CORE partnered with Health Share of Oregon, a local Medicaid coordinated care organization (CCO), to access a comprehensive Medicaid claims database to assess utilization and costs related to physical, behavioral health and dental claims. This database was then matched to 145 affordable housing properties in and near Portland.

“The report provides invaluable insights on how we can work with new partners and advance programs that fulfill the promise of accountable care,” noted Janet L. Meyer, CEO, Health Share of Oregon. “Stable, affordable housing provides the foundation to provide readily accessible, patient-focused health care.”

The research has informed Enterprise’s recently released housing policy platform and additional work in the field.  “Based on the findings of the study, especially those that quantitatively show that affordable housing drives down Medicaid costs and improves health care outcomes, Enterprise strongly advocates for policy and funding changes at the state and federal level that will increase Medicaid investments in affordable housing through capital, rental assistance and service coordination,” said Amanda Saul, senior program director, Enterprise.

The findings also serve as the foundation for a pilot underway in Portland, Oregon, that will demonstrate positive outcomes associated with using Medicaid dollars for housing. This Enterprise-led pilot will test Medicaid Flexible Services funding for rental assistance, eviction prevention, rapid re-housing, transportation and service coordination for people experiencing a health and housing crisis.

Health in Housing was made possible through a grant from the Meyer Memorial Trust. Meyer has also provided support to Enterprise’s Medicaid Flexible Services pilot.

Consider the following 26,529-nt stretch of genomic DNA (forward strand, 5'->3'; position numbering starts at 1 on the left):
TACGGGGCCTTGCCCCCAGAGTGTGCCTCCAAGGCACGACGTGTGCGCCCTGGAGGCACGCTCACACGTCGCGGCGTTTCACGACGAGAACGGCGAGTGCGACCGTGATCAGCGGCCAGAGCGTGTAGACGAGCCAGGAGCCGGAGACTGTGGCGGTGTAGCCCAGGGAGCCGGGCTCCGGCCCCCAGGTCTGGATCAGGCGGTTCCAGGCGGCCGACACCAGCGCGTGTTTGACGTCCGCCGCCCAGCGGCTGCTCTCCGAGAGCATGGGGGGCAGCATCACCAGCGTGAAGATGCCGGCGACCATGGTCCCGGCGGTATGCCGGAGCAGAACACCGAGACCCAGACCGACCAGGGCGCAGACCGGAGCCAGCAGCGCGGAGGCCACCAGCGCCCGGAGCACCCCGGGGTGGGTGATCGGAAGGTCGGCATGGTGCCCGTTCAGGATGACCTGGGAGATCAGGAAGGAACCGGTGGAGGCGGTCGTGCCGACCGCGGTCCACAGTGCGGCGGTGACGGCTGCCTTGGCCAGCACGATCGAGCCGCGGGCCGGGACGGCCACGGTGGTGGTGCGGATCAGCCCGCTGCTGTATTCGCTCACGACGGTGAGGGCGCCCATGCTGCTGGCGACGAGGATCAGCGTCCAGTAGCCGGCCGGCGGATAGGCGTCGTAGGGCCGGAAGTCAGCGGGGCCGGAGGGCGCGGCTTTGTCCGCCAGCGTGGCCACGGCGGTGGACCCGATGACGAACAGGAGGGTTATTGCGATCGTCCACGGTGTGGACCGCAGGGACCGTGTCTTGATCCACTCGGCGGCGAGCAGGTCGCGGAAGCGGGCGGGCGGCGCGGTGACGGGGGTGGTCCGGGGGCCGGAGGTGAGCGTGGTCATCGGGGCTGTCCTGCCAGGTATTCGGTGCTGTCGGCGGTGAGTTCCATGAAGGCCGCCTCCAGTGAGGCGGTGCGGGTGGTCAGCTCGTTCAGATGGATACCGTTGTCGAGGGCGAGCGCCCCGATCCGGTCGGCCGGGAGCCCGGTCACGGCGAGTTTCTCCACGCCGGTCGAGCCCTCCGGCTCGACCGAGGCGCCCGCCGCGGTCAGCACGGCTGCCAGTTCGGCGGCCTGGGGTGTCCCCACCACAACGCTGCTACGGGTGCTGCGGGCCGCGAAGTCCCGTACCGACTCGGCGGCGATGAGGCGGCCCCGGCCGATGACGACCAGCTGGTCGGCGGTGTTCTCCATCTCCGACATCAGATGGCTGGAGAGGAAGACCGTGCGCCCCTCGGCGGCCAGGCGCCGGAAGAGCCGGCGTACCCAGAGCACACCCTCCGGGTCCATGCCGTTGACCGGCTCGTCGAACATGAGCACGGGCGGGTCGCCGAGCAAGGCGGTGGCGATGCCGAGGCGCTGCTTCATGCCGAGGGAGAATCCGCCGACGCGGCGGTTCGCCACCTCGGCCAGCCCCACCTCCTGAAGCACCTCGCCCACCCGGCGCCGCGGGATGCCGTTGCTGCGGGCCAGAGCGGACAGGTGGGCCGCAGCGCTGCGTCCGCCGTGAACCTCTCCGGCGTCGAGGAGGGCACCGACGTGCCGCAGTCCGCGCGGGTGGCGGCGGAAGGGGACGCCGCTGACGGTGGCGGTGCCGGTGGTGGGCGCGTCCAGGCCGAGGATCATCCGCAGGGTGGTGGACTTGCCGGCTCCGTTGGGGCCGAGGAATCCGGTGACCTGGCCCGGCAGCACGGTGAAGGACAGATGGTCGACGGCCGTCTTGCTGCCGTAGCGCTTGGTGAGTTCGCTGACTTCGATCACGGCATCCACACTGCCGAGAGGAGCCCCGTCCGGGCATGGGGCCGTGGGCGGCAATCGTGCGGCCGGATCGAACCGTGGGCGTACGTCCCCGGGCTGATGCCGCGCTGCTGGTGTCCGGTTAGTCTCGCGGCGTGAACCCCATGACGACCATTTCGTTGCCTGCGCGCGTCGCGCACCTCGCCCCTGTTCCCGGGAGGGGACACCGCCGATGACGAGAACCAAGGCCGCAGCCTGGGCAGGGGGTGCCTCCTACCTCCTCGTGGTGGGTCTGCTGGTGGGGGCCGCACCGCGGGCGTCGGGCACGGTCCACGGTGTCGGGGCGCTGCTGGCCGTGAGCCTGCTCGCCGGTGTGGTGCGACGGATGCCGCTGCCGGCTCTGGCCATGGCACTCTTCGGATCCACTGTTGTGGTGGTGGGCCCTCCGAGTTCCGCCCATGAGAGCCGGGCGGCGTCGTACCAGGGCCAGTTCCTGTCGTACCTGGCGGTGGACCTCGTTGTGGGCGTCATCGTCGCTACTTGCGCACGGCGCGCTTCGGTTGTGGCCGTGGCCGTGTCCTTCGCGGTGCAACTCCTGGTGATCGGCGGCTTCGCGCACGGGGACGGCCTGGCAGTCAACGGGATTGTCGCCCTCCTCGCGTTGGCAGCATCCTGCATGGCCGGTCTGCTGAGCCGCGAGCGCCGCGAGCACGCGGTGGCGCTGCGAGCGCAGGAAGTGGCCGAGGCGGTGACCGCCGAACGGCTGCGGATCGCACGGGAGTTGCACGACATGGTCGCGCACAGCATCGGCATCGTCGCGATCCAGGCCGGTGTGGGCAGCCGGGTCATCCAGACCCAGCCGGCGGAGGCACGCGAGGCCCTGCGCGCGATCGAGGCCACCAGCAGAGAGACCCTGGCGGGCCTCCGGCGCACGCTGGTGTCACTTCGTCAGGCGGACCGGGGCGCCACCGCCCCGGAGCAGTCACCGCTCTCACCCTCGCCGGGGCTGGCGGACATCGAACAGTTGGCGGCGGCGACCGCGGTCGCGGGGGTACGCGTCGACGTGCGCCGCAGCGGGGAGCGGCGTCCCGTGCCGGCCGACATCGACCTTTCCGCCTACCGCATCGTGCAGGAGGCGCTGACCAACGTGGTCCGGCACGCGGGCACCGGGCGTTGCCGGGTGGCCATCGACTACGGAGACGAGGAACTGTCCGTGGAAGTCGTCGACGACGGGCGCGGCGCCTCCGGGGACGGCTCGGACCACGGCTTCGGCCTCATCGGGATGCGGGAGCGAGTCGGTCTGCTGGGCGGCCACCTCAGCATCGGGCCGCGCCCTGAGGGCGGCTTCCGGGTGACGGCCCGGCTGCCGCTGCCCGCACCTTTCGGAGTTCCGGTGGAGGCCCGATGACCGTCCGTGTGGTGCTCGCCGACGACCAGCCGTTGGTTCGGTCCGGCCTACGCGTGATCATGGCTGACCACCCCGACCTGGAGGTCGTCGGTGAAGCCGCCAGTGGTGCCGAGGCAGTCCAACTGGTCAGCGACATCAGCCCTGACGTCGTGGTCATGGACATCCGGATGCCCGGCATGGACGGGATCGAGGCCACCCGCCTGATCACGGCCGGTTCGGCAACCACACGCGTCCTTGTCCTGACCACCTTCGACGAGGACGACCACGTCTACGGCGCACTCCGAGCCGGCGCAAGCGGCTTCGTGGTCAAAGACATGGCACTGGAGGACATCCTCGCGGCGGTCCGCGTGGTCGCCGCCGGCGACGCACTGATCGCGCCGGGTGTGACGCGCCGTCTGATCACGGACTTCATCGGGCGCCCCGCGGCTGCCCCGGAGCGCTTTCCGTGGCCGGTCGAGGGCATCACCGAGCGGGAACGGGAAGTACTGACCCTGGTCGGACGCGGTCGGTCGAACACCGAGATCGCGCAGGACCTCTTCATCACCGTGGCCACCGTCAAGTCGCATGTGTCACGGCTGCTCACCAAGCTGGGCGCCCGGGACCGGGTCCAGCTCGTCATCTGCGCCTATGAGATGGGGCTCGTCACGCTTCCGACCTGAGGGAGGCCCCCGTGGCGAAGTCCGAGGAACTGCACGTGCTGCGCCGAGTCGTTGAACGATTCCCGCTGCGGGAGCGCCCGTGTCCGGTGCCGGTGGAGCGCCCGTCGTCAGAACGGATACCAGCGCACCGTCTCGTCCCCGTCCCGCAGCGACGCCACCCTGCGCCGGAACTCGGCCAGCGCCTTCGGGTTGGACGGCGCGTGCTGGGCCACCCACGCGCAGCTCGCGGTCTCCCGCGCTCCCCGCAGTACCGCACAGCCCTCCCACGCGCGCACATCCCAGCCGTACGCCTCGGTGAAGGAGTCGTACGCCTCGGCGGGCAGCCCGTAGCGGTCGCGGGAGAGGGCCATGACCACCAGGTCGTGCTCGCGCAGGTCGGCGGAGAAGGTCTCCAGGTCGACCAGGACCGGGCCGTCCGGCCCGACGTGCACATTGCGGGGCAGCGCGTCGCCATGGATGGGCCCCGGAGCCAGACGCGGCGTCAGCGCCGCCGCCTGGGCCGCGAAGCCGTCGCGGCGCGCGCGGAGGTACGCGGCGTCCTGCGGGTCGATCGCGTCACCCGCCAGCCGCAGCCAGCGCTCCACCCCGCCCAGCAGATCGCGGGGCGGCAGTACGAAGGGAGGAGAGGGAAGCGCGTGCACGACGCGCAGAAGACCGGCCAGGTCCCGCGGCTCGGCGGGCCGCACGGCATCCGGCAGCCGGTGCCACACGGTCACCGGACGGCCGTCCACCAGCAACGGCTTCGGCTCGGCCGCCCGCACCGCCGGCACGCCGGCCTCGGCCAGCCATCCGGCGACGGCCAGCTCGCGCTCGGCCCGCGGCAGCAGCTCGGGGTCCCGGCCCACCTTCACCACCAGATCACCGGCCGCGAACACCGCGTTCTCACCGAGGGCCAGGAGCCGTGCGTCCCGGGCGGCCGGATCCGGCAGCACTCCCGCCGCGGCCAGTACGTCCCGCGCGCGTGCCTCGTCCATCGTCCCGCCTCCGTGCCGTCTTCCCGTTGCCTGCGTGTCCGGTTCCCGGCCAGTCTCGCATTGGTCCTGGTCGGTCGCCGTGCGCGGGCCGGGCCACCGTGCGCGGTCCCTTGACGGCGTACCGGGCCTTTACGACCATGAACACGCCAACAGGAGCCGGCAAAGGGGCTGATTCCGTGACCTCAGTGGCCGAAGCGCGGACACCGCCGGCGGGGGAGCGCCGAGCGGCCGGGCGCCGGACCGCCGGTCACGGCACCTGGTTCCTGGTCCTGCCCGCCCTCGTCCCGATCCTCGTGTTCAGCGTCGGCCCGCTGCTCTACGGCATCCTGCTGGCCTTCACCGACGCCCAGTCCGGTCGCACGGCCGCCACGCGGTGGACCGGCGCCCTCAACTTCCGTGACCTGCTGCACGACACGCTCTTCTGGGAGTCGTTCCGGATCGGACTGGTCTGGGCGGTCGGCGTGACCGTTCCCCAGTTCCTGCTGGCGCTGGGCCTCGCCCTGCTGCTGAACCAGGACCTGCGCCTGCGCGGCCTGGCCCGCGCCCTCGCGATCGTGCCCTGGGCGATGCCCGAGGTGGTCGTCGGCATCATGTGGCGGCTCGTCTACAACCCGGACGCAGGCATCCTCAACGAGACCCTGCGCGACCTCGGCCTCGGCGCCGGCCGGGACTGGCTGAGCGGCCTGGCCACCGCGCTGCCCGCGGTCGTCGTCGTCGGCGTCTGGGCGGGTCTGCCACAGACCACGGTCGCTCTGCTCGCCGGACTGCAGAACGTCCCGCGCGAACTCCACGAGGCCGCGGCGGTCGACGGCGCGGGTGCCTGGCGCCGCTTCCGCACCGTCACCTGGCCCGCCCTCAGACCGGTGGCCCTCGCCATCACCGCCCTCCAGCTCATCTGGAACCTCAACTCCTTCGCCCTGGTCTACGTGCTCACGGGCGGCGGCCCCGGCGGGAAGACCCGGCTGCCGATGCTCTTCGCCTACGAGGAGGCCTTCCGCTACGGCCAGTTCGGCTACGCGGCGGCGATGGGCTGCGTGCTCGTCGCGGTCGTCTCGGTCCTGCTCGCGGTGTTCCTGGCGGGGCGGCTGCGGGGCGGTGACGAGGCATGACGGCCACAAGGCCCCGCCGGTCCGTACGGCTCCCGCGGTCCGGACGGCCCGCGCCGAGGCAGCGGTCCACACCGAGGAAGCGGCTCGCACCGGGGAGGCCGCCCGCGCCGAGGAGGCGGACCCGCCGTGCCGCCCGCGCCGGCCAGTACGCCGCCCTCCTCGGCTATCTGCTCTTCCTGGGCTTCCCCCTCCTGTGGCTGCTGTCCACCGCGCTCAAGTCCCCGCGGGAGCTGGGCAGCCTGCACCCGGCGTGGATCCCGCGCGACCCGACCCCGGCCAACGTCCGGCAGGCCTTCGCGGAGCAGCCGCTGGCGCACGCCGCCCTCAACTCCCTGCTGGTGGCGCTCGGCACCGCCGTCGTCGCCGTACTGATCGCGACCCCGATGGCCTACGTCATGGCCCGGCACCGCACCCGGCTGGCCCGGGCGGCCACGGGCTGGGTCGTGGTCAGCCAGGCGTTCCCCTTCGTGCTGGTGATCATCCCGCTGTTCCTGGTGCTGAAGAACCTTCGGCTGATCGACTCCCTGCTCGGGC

Enterprise’s generational goal is to end housing insecurity in the U.S., which means no more homelessness and no more families paying more than half of their income on housing. As a down payment toward that goal, by 2020 Enterprise will help provide opportunity to 1 million low-income families through quality affordable housing and connections to jobs, good schools, transit and health care.

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The Center for Outcomes Research and Education is an independent research hub based in Portland, Oregon. They work on research projects to improve health system transformation and population health, particularly for Medicaid beneficiaries and low-income people. CORE partners with health systems, state agencies, and community groups to help them meet the triple aim of better health, better care and lower costs. Recent work includes quantifying how adverse life events impact health outcomes, and using cutting-edge data science to examine the intersection of health care with services such as housing, education, and corrections.

– See more at: http://www.enterprisecommunity.com/news-and-events/news-releases/affordable-housing-reduces-medicaid-costs#sthash.GXASJKFv.dpuf